R Day threat grows: Armyman's car stolen; ISIS plans to use child suicide bombers

25 January 2016

Heightening the nightmares for Indian intelligence agencies and the police, a car bearing `Indian Army' sticker was stolen from the Lodhi Garden in New Delhi even as the ISIS threatened to unleash child suicide bombers on the Republic Day.

Security has been beefed in the capital following intelligence input related to a possible ISIS strike during the Republic Day celebrations and a high alert was issued on Sunday evening after intelligence inputs that 'ISIS child suicide bombers may target PM Modi on Republic Day.'

The NIA and other central security agencies arrested 14 people on Friday and Saturday for allegedly planning to carry out attacks ahead of Republic Day.

Media reports said a Hyundai Santro car with registration no HR 51T 6646, with a sticker indicating that it belonged to a personnel from the Army Hospital (Research and Referral), has gone missing in the capital.

Security agencies are working to retrieve the vehicle and avoid any untoward incident.

The latest car theft comes days after another car belonging to an ITBP officer was similraly stolen in Punjab.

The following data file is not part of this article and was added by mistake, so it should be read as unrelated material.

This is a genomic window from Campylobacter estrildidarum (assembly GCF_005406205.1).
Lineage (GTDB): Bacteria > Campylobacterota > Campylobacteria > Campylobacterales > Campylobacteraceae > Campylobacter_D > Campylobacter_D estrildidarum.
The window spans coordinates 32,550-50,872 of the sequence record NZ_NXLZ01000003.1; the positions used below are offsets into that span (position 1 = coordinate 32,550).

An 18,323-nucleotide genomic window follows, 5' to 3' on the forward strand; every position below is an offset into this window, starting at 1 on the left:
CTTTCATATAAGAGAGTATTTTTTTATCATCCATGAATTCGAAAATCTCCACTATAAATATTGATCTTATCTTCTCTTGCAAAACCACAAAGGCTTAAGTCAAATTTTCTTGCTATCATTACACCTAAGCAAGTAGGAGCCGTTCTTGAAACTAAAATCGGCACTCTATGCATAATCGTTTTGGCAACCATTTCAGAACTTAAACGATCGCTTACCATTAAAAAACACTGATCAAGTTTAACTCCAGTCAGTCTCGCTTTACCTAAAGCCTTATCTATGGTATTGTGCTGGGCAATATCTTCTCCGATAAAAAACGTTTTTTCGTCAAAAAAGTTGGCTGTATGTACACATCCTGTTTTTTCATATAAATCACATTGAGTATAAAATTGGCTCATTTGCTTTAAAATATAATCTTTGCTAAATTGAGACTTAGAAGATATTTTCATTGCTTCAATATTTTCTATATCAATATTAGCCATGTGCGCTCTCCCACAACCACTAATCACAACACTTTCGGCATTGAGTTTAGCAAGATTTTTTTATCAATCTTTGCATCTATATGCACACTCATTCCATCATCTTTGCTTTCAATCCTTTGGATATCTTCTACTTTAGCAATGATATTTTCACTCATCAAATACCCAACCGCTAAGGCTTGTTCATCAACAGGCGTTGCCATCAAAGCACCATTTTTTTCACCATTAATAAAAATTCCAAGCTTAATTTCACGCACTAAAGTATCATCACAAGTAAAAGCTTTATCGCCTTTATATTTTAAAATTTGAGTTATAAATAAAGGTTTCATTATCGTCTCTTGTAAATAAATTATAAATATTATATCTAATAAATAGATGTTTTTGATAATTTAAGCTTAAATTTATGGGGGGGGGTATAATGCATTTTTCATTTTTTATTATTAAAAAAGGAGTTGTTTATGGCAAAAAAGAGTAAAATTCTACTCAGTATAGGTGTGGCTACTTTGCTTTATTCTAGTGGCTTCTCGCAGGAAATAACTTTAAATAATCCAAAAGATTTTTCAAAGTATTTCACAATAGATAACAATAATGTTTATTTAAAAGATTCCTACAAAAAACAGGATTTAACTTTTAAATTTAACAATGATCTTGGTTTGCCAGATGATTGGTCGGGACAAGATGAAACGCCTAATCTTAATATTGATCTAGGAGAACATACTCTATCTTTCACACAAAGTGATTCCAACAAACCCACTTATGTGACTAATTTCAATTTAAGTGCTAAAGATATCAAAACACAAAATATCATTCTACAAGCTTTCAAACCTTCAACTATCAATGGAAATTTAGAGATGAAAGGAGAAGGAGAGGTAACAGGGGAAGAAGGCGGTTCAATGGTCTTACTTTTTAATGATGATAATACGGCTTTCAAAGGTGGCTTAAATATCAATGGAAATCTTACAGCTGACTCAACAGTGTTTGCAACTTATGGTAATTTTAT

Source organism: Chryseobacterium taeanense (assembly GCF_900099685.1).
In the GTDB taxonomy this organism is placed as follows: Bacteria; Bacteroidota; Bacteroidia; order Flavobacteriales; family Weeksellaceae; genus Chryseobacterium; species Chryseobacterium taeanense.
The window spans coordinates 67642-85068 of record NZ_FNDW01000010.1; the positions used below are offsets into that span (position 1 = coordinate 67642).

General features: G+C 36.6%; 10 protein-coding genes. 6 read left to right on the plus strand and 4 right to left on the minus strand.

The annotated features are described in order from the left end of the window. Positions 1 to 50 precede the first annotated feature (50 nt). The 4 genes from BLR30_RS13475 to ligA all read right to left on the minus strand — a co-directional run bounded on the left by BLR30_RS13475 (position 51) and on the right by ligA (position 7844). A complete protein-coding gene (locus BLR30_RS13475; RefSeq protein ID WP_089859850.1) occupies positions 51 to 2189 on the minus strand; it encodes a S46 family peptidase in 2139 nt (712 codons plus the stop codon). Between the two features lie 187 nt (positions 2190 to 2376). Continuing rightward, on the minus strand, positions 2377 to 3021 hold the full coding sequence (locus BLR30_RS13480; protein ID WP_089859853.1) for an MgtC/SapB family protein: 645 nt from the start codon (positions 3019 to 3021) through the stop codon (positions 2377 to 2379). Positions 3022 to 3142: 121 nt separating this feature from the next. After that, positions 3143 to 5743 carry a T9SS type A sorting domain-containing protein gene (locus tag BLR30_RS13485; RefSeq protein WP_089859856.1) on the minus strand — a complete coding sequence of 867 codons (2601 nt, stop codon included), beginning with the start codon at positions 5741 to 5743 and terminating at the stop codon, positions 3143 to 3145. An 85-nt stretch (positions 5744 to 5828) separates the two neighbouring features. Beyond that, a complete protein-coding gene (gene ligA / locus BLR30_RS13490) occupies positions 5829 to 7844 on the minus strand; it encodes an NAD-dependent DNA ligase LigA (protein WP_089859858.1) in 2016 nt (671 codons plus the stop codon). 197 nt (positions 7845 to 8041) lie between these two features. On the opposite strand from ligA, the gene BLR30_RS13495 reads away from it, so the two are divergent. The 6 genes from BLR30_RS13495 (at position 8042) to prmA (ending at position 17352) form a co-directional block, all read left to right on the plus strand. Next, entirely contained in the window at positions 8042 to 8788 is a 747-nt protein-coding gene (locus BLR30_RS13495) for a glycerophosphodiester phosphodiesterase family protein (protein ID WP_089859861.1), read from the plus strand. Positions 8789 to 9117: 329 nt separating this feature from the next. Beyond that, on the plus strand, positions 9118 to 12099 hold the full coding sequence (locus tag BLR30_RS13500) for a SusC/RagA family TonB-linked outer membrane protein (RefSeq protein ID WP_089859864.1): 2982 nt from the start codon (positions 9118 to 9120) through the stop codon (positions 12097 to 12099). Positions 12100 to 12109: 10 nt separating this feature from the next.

The Pathankot terror attack had also a similar pattern, as the terrorists has used the car they had stolen from Gurdaspur SP Salwinder Singh after kidnapping him and used it to enter the Air Force Base where they opened fire.

The recently busted pan-India terror module was also in "constant touch" with people perceived to be close to Abu Bakr al-Baghdadi, the feared leader of the Islamic State, receiving instructions for carrying out explosions at important places ahead of the Republic day.

Those arrested included Mudabbir Mushtaq Shaikh, the self-styled 'Ameer' of 'Janood-ul-Khalifa-e-Hind' (Army of Caliph of India), the Indian wing of ISIS. He was the man behind raising the outfit after earlier attempts by the global terror organisation to set up its base in the sub-continent failed, official sources said.

Shaikh, who assumed the title of 'Ameer', supposedly under instructions from Baghdadi himself, was active on some of the social networking sites. Manager, product development, for a sports company, he was under surveillance of intelligence agencies for several months and was tracked down after he received money routed out of Turkey and Syria.

The idea behind setting up the terror group in India was to extend Baghdadi's fearsome 'Caliphate', sources said, adding his custodial interrogation may help the security agencies unravel the plans of the organisation.

Delhi, meanwhile, turned into a fortress for Republic Day with 50,000 securitymen on duty to guard the capital for Republic Day celebrations.

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